The State in Myanmar

Robert H. Taylor



Bibliographic Details
The State in Myanmar Paperback
January 2009£22.50
9781850659099540pp

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Description

The State in Myanmar is a totally revised and expanded and updated version of The State in Burma (1987), with additional chapters covering the last twenty years of Myanmar’s political history. It attempts to explain the country’s current politics in the light of the historical evolution of state-society relations in Myanmar since the pre-colonial kings, through the colonial era to the current, and third, post-colonial regime in this strategically important and little studied South East Asian nation. The book explains the dramatic and unpredicted collapse of the previous socialist regime and the attempts by new and old political forces to wrest control of the state from a revitalised and increasingly confident military government. Myanmar’s state builders have applied varying ideas in their attempts to fashion a stable political order in an often fractious and far from unified nation and The State in Myanmar places those experiences in comparative perspective.

Author

Robert H. Taylor was Pro-Director and Professor of Politics at SOAS and later Vice-Chancellor of Buckingham University. His publications include four monographs on Myanmar and seven edited or co-edited volumes.

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Reviews

‘[…] a well researched, masterly presentation of political, economic and social developments in Burma. […]  will no doubt become a standard reference work.’ — The Round Table

‘All with an interest in Myanmar should welcome the publication of Robert Taylor’s revised and updated book. It combines thoughtful analysis with incisive insights into a country that too often is discussed in one-dimensional terms.’ — Milton Osborne, Faculty of Asian Studies, Australian National University, author of, inter alia, The Mekong and Sihanouk: Prince of Light, Prince of Darkness

The State in Myanmar by Robert H. Taylor, a substantive addition to his 1987 version of The State in Burma, continues the story of the evolution and development of the modern Burmese state to 2008. It is clearly one of the best books (if not the best) published in the English language on the modern state in Myanmar, particularly in terms of evidence, conceptualization, methodology, analysis, and perspective. As such, it has few, if any, equals. In large part, it is because the author is an unassuming and sensitive scholar of the country’s modern institutions for nearly half a century, grounded by frequent and long-term stays in the country that have provided first-hand and unique access to data, individuals, and events. In the latter sense too, the author has few equals. Thus, both his professional and personal experiences have given him the special wherewithal for producing such a work. For scholars and other educated readers genuinely interested in, and concerned about the affairs and people of Myanmar, this book is required reading.’ —Michael Aung-Thwin, Professor of Asian Studies, University of Hawai’i at Manoa and author of, inter alia, The Mists of Ramanna: the Legend that was Lower Burma.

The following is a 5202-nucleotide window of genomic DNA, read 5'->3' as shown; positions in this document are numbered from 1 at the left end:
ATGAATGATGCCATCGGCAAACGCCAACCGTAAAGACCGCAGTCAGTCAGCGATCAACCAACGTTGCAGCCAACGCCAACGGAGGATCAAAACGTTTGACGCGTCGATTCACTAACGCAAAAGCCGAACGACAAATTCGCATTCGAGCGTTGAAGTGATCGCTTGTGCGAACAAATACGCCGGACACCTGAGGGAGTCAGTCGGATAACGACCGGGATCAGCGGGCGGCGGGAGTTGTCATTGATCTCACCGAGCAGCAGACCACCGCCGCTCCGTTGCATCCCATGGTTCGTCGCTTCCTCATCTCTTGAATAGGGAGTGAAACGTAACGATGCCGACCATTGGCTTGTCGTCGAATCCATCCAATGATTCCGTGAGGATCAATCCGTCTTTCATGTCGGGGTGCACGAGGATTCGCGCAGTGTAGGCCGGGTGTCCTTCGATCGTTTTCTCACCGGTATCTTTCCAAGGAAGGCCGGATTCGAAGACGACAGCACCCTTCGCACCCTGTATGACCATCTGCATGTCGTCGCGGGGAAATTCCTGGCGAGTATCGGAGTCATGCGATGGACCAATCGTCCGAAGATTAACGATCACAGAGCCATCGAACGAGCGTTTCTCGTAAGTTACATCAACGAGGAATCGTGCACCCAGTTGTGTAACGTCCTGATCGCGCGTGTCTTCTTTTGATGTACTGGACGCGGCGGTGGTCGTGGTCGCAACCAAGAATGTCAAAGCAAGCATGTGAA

‘Although, or perhaps because, it was written by a political scientist, The State in Burma is the most analytically incisive and original history of modern Burma ever produced, and one of the most useful works of its kind for any Southeast Asian Country. Taylor has integrated a mass of social, political, and administrative material—most of it based on primary research—into a well-structured theoretical argument that makes the book, despite its length and intricacy, both cogent and eminently readable’. Professor Victor B. Lieberman, University of Michigan, Journal of Asian Studies

‘In this enlightening and detailed study of Burma, Taylor’s research and sheer hard work goes a long way in helping to explain the workings of the modern state. The in-depth historical approach he has taken to his subject leaves no stone unturned…’ — Adrian Webber, Mainichi Daily News

‘Taylor has produced a valuable study which should assist the student of Burma in general and those seeking to understand the eccentric form of the contemporary state’ — Peter Lowe, Manchester University, Times Higher Education Supplement